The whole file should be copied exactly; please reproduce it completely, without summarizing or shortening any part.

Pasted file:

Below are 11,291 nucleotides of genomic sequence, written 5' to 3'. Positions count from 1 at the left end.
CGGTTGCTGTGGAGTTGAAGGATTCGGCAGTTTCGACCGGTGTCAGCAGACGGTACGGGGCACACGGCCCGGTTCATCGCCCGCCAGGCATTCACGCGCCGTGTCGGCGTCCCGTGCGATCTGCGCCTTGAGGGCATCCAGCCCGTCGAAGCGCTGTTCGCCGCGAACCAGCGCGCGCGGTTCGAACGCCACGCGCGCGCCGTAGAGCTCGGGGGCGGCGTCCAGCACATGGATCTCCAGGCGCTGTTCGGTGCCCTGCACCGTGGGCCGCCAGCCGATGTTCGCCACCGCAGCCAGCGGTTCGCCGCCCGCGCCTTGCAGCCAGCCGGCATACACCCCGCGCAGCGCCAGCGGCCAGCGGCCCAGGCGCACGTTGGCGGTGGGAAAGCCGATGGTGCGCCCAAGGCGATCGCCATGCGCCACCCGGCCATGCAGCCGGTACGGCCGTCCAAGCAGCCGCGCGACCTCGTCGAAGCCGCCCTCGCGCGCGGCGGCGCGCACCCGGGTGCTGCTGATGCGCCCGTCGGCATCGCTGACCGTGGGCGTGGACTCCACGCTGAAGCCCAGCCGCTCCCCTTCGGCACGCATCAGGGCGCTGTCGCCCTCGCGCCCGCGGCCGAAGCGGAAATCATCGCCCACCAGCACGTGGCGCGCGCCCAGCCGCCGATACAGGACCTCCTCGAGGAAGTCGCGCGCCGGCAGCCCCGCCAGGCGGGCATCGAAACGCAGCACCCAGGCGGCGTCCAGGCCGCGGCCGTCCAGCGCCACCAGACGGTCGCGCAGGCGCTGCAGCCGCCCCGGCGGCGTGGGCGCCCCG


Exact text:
Below are 11,291 nucleotides of genomic sequence, written 5' to 3'. Positions count from 1 at the left end.
CGGTTGCTGTGGAGTTGAAGGATTCGGCAGTTTCGACCGGTGTCAGCAGACGGTACGGGGCACACGGCCCGGTTCATCGCCCGCCAGGCATTCACGCGCCGTGTCGGCGTCCCGTGCGATCTGCGCCTTGAGGGCATCCAGCCCGTCGAAGCGCTGTTCGCCGCGAACCAGCGCGCGCGGTTCGAACGCCACGCGCGCGCCGTAGAGCTCGGGGGCGGCGTCCAGCACATGGATCTCCAGGCGCTGTTCGGTGCCCTGCACCGTGGGCCGCCAGCCGATGTTCGCCACCGCAGCCAGCGGTTCGCCGCCCGCGCCTTGCAGCCAGCCGGCATACACCCCGCGCAGCGCCAGCGGCCAGCGGCCCAGGCGCACGTTGGCGGTGGGAAAGCCGATGGTGCGCCCAAGGCGATCGCCATGCGCCACCCGGCCATGCAGCCGGTACGGCCGTCCAAGCAGCCGCGCGACCTCGTCGAAGCCGCCCTCGCGCGCGGCGGCGCGCACCCGGGTGCTGCTGATGCGCCCGTCGGCATCGCTGACCGTGGGCGTGGACTCCACGCTGAAGCCCAGCCGCTCCCCTTCGGCACGCATCAGGGCGCTGTCGCCCTCGCGCCCGCGGCCGAAGCGGAAATCATCGCCCACCAGCACGTGGCGCGCGCCCAGCCGCCGATACAGGACCTCCTCGAGGAAGTCGCGCGCCGGCAGCCCCGCCAGGCGGGCATCGAAACGCAGCACCCAGGCGGCGTCCAGGCCGCGGCCGTCCAGCGCCACCAGACGGTCGCGCAGGCGCTGCAGCCGCCCCGGCGGCGTGGGCGCCCCG